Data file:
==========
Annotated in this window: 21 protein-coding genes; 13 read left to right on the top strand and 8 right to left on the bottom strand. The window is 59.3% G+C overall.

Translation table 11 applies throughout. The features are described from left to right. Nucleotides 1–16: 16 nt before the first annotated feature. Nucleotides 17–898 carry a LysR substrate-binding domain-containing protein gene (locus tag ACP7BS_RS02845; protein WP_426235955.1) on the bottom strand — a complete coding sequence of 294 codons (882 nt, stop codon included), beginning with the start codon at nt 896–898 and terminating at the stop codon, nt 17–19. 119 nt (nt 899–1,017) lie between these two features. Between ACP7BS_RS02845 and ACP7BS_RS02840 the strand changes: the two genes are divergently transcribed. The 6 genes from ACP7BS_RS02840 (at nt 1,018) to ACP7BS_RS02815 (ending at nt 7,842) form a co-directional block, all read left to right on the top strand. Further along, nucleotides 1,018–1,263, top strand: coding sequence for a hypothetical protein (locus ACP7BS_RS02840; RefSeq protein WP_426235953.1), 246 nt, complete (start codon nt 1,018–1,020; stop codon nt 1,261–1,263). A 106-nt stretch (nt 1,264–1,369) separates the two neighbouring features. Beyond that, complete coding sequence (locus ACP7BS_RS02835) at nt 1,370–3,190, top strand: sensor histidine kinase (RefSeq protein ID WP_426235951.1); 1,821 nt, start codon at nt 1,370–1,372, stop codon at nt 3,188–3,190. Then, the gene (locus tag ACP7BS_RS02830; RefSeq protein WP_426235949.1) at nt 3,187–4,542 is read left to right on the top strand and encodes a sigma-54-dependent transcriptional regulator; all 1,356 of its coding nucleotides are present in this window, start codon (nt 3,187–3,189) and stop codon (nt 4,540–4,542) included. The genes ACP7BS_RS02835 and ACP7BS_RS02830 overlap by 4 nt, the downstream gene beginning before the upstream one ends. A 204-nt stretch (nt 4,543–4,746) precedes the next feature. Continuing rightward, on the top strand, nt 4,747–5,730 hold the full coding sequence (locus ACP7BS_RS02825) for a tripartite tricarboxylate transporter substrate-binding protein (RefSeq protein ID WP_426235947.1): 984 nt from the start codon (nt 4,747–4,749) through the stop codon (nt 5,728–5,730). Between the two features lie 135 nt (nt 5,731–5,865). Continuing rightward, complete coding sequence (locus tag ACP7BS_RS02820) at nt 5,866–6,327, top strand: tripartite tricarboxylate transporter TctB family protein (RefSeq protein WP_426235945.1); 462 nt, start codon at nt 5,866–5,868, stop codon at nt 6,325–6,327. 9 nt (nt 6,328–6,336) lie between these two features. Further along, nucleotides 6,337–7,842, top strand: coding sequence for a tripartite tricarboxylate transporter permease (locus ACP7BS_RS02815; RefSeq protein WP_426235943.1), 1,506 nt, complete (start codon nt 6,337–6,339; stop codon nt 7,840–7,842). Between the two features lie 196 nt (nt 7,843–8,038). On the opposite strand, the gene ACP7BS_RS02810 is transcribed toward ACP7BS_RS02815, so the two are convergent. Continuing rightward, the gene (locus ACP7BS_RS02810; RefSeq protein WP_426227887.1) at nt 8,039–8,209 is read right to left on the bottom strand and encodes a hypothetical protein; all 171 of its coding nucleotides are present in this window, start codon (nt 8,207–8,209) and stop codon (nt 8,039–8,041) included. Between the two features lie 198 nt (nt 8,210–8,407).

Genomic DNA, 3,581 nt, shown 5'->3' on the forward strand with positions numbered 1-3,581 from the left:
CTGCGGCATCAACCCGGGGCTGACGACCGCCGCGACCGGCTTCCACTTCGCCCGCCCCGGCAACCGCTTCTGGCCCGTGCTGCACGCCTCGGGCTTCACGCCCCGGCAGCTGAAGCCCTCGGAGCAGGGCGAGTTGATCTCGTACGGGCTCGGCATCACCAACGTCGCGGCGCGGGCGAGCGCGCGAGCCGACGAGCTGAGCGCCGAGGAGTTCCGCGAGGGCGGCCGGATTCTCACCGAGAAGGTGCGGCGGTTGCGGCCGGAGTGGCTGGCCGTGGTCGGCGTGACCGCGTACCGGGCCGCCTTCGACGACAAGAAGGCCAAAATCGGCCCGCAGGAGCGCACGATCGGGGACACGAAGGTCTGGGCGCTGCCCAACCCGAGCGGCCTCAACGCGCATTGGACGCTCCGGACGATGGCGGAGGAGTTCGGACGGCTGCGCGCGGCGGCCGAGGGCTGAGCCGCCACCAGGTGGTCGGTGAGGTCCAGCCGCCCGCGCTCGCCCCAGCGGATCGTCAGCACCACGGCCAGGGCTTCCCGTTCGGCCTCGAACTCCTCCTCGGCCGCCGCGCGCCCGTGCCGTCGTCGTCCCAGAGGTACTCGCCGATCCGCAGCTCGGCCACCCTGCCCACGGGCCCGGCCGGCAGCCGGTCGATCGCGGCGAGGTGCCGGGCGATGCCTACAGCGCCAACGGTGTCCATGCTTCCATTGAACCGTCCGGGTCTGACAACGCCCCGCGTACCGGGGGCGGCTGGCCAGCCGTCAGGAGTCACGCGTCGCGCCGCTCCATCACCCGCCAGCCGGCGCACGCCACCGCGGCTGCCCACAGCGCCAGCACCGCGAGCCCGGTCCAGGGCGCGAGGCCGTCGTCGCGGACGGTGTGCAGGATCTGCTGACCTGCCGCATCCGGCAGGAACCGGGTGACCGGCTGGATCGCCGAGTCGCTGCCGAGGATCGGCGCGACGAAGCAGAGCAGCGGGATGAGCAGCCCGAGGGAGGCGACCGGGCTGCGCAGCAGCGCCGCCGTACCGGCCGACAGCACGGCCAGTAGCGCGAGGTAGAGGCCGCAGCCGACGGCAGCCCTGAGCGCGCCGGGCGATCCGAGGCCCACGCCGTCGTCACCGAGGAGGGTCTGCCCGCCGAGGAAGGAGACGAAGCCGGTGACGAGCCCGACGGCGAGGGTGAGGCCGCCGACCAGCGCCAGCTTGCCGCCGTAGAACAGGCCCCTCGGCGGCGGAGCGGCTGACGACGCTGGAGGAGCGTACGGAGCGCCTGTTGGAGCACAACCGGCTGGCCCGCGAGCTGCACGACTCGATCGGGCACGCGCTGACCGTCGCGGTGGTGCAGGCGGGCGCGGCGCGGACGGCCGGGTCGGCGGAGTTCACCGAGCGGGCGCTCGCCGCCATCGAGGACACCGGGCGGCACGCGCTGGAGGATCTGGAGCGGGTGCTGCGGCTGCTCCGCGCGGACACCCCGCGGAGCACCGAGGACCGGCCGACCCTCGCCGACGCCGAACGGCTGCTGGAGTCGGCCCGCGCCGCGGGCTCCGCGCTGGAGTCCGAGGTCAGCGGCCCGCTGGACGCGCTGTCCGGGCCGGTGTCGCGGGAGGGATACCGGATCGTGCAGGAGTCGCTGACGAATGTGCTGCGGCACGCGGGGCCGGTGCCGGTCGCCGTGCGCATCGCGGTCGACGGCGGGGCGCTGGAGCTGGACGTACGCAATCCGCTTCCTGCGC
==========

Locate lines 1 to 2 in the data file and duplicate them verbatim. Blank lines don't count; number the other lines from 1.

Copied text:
Annotated in this window: 21 protein-coding genes; 13 read left to right on the top strand and 8 right to left on the bottom strand. The window is 59.3% G+C overall.

Translation table 11 applies throughout. The features are described from left to right. Nucleotides 1–16: 16 nt before the first annotated feature. Nucleotides 17–898 carry a LysR substrate-binding domain-containing protein gene (locus tag ACP7BS_RS02845; protein WP_426235955.1) on the bottom strand — a complete coding sequence of 294 codons (882 nt, stop codon included), beginning with the start codon at nt 896–898 and terminating at the stop codon, nt 17–19. 119 nt (nt 899–1,017) lie between these two features. Between ACP7BS_RS02845 and ACP7BS_RS02840 the strand changes: the two genes are divergently transcribed. The 6 genes from ACP7BS_RS02840 (at nt 1,018) to ACP7BS_RS02815 (ending at nt 7,842) form a co-directional block, all read left to right on the top strand. Further along, nucleotides 1,018–1,263, top strand: coding sequence for a hypothetical protein (locus ACP7BS_RS02840; RefSeq protein WP_426235953.1), 246 nt, complete (start codon nt 1,018–1,020; stop codon nt 1,261–1,263). A 106-nt stretch (nt 1,264–1,369) separates the two neighbouring features. Beyond that, complete coding sequence (locus ACP7BS_RS02835) at nt 1,370–3,190, top strand: sensor histidine kinase (RefSeq protein ID WP_426235951.1); 1,821 nt, start codon at nt 1,370–1,372, stop codon at nt 3,188–3,190. Then, the gene (locus tag ACP7BS_RS02830; RefSeq protein WP_426235949.1) at nt 3,187–4,542 is read left to right on the top strand and encodes a sigma-54-dependent transcriptional regulator; all 1,356 of its coding nucleotides are present in this window, start codon (nt 3,187–3,189) and stop codon (nt 4,540–4,542) included. The genes ACP7BS_RS02835 and ACP7BS_RS02830 overlap by 4 nt, the downstream gene beginning before the upstream one ends. A 204-nt stretch (nt 4,543–4,746) precedes the next feature. Continuing rightward, on the top strand, nt 4,747–5,730 hold the full coding sequence (locus ACP7BS_RS02825) for a tripartite tricarboxylate transporter substrate-binding protein (RefSeq protein ID WP_426235947.1): 984 nt from the start codon (nt 4,747–4,749) through the stop codon (nt 5,728–5,730). Between the two features lie 135 nt (nt 5,731–5,865). Continuing rightward, complete coding sequence (locus tag ACP7BS_RS02820) at nt 5,866–6,327, top strand: tripartite tricarboxylate transporter TctB family protein (RefSeq protein WP_426235945.1); 462 nt, start codon at nt 5,866–5,868, stop codon at nt 6,325–6,327. 9 nt (nt 6,328–6,336) lie between these two features. Further along, nucleotides 6,337–7,842, top strand: coding sequence for a tripartite tricarboxylate transporter permease (locus ACP7BS_RS02815; RefSeq protein WP_426235943.1), 1,506 nt, complete (start codon nt 6,337–6,339; stop codon nt 7,840–7,842). Between the two features lie 196 nt (nt 7,843–8,038). On the opposite strand, the gene ACP7BS_RS02810 is transcribed toward ACP7BS_RS02815, so the two are convergent. Continuing rightward, the gene (locus ACP7BS_RS02810; RefSeq protein WP_426227887.1) at nt 8,039–8,209 is read right to left on the bottom strand and encodes a hypothetical protein; all 171 of its coding nucleotides are present in this window, start codon (nt 8,207–8,209) and stop codon (nt 8,039–8,041) included. Between the two features lie 198 nt (nt 8,210–8,407).